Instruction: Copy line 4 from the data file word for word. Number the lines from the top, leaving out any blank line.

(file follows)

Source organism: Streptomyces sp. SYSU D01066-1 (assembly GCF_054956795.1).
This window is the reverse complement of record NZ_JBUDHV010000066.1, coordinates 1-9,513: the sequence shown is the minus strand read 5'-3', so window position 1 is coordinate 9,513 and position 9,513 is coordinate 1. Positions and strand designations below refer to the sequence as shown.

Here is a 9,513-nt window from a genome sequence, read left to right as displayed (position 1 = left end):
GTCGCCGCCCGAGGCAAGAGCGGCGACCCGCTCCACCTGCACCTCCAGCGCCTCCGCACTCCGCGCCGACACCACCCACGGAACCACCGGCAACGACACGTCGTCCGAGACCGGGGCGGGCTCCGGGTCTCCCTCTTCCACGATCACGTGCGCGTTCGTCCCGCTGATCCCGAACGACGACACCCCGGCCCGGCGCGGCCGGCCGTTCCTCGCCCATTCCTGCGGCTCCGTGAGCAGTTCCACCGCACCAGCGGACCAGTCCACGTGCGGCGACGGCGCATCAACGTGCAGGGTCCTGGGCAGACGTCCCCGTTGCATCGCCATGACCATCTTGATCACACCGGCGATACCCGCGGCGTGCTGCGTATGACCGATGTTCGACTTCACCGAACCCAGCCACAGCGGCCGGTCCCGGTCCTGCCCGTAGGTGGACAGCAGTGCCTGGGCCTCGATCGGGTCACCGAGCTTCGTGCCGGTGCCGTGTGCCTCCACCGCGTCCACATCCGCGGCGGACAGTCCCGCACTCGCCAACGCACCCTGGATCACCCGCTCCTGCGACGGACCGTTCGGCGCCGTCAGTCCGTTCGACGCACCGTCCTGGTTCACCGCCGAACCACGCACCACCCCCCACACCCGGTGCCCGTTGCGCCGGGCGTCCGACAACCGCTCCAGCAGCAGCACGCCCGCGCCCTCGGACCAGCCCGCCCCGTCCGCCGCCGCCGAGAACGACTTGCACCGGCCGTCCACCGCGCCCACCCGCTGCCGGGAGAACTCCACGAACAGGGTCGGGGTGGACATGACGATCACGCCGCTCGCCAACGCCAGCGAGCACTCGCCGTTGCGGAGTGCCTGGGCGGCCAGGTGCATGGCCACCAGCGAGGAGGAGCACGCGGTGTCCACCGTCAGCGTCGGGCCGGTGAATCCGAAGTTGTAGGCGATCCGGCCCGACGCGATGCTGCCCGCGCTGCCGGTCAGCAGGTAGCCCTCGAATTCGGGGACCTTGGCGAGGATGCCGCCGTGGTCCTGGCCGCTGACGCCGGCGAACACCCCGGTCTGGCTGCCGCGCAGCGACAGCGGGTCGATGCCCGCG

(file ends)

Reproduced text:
GTCGCCGCCCGAGGCAAGAGCGGCGACCCGCTCCACCTGCACCTCCAGCGCCTCCGCACTCCGCGCCGACACCACCCACGGAACCACCGGCAACGACACGTCGTCCGAGACCGGGGCGGGCTCCGGGTCTCCCTCTTCCACGATCACGTGCGCGTTCGTCCCGCTGATCCCGAACGACGACACCCCGGCCCGGCGCGGCCGGCCGTTCCTCGCCCATTCCTGCGGCTCCGTGAGCAGTTCCACCGCACCAGCGGACCAGTCCACGTGCGGCGACGGCGCATCAACGTGCAGGGTCCTGGGCAGACGTCCCCGTTGCATCGCCATGACCATCTTGATCACACCGGCGATACCCGCGGCGTGCTGCGTATGACCGATGTTCGACTTCACCGAACCCAGCCACAGCGGCCGGTCCCGGTCCTGCCCGTAGGTGGACAGCAGTGCCTGGGCCTCGATCGGGTCACCGAGCTTCGTGCCGGTGCCGTGTGCCTCCACCGCGTCCACATCCGCGGCGGACAGTCCCGCACTCGCCAACGCACCCTGGATCACCCGCTCCTGCGACGGACCGTTCGGCGCCGTCAGTCCGTTCGACGCACCGTCCTGGTTCACCGCCGAACCACGCACCACCCCCCACACCCGGTGCCCGTTGCGCCGGGCGTCCGACAACCGCTCCAGCAGCAGCACGCCCGCGCCCTCGGACCAGCCCGCCCCGTCCGCCGCCGCCGAGAACGACTTGCACCGGCCGTCCACCGCGCCCACCCGCTGCCGGGAGAACTCCACGAACAGGGTCGGGGTGGACATGACGATCACGCCGCTCGCCAACGCCAGCGAGCACTCGCCGTTGCGGAGTGCCTGGGCGGCCAGGTGCATGGCCACCAGCGAGGAGGAGCACGCGGTGTCCACCGTCAGCGTCGGGCCGGTGAATCCGAAGTTGTAGGCGATCCGGCCCGACGCGATGCTGCCCGCGCTGCCGGTCAGCAGGTAGCCCTCGAATTCGGGGACCTTGGCGAGGATGCCGCCGTGGTCCTGGCCGCTGACGCCGGCGAACACCCCGGTCTGGCTGCCGCGCAGCGACAGCGGGTCGATGCCCGCG